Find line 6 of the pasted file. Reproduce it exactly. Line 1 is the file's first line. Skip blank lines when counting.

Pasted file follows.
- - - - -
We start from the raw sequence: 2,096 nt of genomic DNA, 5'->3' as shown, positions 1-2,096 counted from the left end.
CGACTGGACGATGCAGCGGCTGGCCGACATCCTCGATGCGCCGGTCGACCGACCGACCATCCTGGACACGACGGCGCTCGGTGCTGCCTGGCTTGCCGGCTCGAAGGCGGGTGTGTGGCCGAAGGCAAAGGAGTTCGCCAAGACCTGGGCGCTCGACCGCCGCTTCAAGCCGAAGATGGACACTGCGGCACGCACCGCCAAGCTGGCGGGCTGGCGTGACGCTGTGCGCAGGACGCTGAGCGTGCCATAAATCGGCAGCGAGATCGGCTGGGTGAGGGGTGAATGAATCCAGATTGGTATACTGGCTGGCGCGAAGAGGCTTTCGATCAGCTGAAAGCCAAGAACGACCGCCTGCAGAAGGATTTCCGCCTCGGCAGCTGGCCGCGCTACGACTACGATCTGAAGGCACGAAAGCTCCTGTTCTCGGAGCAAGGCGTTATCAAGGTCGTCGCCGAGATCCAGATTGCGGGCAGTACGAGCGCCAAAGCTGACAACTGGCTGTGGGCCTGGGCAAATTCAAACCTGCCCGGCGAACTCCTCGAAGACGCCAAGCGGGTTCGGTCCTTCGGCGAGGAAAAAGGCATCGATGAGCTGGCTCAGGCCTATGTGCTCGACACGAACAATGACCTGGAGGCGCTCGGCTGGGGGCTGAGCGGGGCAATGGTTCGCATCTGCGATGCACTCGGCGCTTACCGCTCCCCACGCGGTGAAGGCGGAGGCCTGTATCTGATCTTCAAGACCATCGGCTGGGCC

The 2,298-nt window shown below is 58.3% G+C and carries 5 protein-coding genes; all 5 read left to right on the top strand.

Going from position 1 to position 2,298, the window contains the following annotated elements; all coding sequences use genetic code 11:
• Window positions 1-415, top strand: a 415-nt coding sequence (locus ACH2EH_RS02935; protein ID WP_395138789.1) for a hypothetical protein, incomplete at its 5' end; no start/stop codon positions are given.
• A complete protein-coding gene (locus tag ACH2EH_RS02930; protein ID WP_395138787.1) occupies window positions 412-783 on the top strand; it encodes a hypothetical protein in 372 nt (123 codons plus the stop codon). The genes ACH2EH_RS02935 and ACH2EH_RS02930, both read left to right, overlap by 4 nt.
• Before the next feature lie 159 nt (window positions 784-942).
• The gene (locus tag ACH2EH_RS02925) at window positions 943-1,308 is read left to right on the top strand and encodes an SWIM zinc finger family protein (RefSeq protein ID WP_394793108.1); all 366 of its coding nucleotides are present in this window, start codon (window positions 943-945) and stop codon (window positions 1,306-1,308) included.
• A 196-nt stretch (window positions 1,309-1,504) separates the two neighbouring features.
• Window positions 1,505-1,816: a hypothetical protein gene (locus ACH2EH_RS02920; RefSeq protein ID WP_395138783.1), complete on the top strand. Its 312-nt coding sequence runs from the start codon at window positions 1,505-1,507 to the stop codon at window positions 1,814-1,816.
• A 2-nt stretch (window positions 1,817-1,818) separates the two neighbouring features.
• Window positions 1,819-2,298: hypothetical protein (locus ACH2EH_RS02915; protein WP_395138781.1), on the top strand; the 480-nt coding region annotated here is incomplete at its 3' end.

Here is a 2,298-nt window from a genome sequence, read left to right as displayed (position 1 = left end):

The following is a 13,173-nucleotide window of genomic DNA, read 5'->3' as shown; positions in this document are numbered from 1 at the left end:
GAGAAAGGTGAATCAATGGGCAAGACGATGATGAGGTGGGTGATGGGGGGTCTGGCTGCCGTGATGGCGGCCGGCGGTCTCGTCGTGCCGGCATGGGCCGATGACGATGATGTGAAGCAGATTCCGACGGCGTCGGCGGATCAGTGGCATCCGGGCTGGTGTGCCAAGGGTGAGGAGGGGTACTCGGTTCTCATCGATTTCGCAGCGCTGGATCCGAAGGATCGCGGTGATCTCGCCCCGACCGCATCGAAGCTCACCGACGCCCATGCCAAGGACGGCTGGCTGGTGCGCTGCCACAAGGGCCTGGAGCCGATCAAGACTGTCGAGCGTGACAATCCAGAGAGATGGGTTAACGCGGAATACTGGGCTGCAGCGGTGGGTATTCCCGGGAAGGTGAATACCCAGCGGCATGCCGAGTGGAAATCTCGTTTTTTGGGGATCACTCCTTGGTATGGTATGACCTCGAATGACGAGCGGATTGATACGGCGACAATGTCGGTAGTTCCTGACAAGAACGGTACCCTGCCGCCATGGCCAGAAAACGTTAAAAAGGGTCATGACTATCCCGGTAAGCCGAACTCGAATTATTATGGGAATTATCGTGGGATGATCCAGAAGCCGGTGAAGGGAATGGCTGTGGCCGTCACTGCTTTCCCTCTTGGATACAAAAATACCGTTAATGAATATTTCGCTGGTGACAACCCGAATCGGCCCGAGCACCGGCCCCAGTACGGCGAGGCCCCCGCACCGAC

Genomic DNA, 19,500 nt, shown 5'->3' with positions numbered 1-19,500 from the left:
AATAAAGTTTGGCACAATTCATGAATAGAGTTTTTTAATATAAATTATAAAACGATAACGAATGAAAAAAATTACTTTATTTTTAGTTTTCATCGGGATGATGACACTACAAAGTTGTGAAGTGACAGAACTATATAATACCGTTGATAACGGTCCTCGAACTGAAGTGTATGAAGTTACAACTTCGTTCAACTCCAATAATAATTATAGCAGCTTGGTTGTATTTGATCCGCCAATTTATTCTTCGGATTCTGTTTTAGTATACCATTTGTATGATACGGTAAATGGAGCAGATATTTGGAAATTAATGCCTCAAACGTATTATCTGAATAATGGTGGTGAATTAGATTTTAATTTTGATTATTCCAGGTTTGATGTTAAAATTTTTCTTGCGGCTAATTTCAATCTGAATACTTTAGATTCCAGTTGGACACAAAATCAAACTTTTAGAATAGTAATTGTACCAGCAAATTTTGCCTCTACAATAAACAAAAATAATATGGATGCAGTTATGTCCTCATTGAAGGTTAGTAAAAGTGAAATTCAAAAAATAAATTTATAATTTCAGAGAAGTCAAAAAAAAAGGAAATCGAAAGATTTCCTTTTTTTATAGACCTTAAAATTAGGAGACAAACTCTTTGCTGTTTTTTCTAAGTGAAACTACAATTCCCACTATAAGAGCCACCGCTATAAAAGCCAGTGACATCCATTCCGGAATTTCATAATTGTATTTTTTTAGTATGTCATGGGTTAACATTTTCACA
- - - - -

• A complete protein-coding gene (locus tag ACH2EH_RS02930; protein ID WP_395138787.1) occupies window positions 412-783 on the top strand; it encodes a hypothetical protein in 372 nt (123 codons plus the stop codon). The genes ACH2EH_RS02935 and ACH2EH_RS02930, both read left to right, overlap by 4 nt.